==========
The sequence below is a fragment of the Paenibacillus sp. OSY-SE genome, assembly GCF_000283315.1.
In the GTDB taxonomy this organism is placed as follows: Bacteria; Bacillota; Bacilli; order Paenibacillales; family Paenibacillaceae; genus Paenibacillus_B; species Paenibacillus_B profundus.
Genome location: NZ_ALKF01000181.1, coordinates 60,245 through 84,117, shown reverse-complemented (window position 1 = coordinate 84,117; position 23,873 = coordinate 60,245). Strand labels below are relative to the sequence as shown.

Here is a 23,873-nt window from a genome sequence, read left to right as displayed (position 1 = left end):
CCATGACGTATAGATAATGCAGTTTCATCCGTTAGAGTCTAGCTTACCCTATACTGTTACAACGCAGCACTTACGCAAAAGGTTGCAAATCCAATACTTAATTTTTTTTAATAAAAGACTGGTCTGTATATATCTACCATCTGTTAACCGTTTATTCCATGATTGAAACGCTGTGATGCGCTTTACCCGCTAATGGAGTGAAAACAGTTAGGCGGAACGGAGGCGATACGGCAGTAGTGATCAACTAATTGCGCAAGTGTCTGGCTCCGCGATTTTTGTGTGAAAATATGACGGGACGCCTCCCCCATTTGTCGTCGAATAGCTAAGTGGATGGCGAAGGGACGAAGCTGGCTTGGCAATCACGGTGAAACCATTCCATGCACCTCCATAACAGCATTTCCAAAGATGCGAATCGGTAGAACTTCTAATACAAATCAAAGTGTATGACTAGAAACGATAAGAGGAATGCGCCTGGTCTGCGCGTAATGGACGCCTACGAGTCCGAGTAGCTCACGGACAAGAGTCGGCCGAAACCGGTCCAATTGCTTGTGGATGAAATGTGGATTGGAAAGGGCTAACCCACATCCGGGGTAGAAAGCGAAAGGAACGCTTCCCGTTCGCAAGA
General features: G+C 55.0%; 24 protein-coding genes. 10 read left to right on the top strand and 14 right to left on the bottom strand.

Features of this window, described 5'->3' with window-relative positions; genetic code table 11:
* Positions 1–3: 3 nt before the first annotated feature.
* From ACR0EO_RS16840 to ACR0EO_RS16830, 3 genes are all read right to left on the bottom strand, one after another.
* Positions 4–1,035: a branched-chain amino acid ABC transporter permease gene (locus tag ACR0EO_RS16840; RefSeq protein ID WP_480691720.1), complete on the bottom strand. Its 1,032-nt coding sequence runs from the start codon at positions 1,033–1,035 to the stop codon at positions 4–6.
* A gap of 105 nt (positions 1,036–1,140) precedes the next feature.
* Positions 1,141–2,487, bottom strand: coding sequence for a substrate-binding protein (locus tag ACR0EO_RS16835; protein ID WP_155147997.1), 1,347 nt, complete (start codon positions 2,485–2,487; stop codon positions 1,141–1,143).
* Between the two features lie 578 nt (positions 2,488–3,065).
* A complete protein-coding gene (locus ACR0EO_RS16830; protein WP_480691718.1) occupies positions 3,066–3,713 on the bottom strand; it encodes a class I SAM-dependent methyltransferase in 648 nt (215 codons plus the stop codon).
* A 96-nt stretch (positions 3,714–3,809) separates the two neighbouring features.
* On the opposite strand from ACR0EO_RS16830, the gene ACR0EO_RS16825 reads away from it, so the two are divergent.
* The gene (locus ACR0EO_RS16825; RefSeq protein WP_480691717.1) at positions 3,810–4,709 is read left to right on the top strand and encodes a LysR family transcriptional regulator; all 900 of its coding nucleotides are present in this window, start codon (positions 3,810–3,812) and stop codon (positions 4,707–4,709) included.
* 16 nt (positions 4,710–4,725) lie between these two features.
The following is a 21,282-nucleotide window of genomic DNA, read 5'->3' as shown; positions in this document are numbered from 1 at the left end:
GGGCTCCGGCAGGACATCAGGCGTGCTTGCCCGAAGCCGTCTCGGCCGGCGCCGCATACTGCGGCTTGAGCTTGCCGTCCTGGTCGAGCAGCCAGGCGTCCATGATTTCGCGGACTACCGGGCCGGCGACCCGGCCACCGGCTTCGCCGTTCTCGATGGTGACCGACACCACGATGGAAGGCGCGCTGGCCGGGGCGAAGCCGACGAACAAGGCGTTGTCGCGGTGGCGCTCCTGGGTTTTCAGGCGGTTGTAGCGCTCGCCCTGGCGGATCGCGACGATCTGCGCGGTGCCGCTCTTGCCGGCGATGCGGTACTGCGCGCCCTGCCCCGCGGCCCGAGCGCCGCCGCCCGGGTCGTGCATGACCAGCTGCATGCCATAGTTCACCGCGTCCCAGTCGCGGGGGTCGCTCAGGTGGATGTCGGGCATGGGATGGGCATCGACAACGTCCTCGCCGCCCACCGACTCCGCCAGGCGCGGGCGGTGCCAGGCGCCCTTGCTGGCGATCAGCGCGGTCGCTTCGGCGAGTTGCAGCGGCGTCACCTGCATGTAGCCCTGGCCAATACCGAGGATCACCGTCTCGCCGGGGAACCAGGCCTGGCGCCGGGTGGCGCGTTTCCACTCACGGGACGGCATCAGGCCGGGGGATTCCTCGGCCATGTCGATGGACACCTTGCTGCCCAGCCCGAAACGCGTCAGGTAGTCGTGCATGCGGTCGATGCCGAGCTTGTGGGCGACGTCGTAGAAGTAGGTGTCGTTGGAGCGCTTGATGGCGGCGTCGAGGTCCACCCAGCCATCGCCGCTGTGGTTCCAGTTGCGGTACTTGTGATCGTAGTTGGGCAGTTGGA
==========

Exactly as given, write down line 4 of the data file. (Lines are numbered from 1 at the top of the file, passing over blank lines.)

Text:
Here is a 23,873-nt window from a genome sequence, read left to right as displayed (position 1 = left end):